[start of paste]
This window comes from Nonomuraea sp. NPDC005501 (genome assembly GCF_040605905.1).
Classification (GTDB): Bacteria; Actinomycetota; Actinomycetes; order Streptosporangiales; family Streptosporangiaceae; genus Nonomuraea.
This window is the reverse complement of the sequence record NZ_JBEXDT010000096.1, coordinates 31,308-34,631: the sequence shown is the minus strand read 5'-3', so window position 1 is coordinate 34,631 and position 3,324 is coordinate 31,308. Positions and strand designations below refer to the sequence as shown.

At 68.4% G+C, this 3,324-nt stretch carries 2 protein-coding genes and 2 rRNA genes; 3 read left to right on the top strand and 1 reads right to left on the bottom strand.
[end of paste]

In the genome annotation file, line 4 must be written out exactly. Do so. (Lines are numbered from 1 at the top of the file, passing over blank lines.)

At 68.4% G+C, this 3,324-nt stretch carries 2 protein-coding genes and 2 rRNA genes; 3 read left to right on the top strand and 1 reads right to left on the bottom strand.